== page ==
The fleet capable of carrying vegetable oils continues to grow. At the half-year mark, there were 4,181 ships with IMO Certificates and a total of 93.5 million tons deadweight (dwt). Their uses range from fine chemicals and highly hazardous chemicals through easy chemicals, oleochemicals and edible oils, to fertilisers, acids and refined products such as base oil. All of these are carried in chemical tankers with IMO Certificates.
Ships are required to have IMO 2 Certificates to carry vegetable oils; there are 3,191 of these with a total of 60.1 million dwt. Their size ranges from 1,000-81,000 dwt. Additionally, there are 904 ships with a total of 32.7 million dwt that have IMO 3 Certificates and which could be granted dispensation to carry vegetable oils if they meet certain criteria.
This leaves just 86 ships and 707,000 dwt that have either a complete single hull or a double bottom and single sides. Even some of these are still carrying vegetable oils, on coastal voyages within their country of registration or, in the case of double bottom ships, internationally using their centre tanks only. In theory, this gives the vegetable oil charterers plenty of choice of tonnage to carry their products.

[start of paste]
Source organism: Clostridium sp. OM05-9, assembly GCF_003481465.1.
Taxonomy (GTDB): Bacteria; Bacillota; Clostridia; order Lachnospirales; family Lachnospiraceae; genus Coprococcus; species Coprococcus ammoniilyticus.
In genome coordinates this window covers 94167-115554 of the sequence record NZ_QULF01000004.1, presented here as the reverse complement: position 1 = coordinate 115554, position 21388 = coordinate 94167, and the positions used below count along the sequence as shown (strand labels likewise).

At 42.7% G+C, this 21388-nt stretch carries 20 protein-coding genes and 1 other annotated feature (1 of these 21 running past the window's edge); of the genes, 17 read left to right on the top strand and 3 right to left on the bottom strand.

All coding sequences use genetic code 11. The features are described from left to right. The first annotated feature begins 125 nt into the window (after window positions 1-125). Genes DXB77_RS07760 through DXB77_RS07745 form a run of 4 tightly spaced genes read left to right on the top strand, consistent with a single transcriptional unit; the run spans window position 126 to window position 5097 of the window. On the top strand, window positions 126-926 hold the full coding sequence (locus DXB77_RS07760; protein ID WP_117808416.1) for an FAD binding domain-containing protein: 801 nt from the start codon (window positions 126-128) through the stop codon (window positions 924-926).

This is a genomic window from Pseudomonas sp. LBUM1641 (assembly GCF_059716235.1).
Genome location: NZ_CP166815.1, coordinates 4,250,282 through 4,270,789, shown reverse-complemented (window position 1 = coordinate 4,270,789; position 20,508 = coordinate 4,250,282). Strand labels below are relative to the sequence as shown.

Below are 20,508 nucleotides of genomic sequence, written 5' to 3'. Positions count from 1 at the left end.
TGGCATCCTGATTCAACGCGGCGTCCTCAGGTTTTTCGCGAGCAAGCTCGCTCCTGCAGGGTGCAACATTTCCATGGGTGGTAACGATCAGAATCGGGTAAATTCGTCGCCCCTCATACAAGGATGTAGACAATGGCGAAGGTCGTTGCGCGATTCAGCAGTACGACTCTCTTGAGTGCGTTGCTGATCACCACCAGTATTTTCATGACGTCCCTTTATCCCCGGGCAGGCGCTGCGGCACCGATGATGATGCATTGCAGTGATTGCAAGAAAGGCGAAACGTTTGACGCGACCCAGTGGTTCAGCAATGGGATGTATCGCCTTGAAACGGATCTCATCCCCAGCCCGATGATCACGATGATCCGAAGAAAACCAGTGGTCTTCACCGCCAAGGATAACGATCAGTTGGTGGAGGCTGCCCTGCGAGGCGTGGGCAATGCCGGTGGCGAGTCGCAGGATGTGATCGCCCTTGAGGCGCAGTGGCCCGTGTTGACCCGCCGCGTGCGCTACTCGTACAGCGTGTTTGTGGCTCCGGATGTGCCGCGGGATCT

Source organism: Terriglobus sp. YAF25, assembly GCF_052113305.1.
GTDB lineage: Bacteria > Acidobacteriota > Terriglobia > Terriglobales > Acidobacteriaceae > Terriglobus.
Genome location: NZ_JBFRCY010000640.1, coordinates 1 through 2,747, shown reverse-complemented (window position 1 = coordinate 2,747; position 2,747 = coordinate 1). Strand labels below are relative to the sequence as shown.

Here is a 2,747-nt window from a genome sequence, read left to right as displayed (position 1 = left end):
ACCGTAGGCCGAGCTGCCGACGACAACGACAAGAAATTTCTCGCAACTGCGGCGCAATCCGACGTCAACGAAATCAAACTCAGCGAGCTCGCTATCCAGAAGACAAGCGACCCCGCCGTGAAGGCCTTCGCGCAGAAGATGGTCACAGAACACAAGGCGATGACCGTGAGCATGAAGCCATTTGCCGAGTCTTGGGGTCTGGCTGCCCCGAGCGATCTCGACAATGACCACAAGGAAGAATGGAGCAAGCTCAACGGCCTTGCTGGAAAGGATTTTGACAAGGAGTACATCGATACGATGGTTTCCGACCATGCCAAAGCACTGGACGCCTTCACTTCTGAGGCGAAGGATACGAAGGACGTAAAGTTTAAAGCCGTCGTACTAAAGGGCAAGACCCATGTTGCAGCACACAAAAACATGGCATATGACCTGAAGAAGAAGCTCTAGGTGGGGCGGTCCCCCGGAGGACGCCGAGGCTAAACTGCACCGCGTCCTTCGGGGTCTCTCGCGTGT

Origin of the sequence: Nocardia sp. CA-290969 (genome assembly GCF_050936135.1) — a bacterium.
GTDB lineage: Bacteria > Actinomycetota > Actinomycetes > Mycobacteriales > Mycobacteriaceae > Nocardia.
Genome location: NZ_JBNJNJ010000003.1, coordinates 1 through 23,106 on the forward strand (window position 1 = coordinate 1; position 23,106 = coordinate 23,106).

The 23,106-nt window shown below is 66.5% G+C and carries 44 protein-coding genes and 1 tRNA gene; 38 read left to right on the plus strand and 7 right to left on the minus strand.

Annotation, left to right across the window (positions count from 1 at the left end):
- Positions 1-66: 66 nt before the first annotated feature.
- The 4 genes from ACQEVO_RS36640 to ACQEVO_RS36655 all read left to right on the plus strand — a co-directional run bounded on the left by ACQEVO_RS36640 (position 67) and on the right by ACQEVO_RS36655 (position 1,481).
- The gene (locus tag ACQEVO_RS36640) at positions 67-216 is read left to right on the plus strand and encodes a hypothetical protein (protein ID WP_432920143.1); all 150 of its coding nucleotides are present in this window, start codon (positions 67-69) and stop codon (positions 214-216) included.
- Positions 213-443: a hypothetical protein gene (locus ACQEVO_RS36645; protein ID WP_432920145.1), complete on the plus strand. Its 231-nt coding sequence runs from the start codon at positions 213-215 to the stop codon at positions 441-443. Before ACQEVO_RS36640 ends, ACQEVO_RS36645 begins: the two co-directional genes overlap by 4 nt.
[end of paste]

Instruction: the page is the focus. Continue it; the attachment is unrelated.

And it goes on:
Let us contrast these figures with the situation at the end of 2006, the final year before the new regulations requiring vegetable oils to be carried in IMO 2 ships.
Back then, there were 3,118 ships with a total tonnage of 62.2 million dwt that could legally carry vegetable oils. Of these, 437 with a total of 10 million dwt had no IMO Certificates and thus were ruled out of the trade from Jan 1, 2007. The 3,118 ships were those that either had IMO Certificates (2,681 ships) or those regularly seen in the chemical or vegetable oil trades but without IMO Certificates.
Of course, both then and to a lesser extent now, the number of available ships varied and there were certainly many ships that could not carry vegetable oils due to their last cargoes not being acceptable; other commitments; lack of appropriate heating (for tropical oils to Europe in winter); or because their owners would not allow their nice clean chemical tanks to be used for vegetable oils!
I should re-emphasise that from Jan 1, 2007, vegetable oils became, to all intents and purposes, chemicals as far as their carriage by sea is concerned. Thus the methods of handling them, as well as the ship operators involved in the trade, changed … or did they?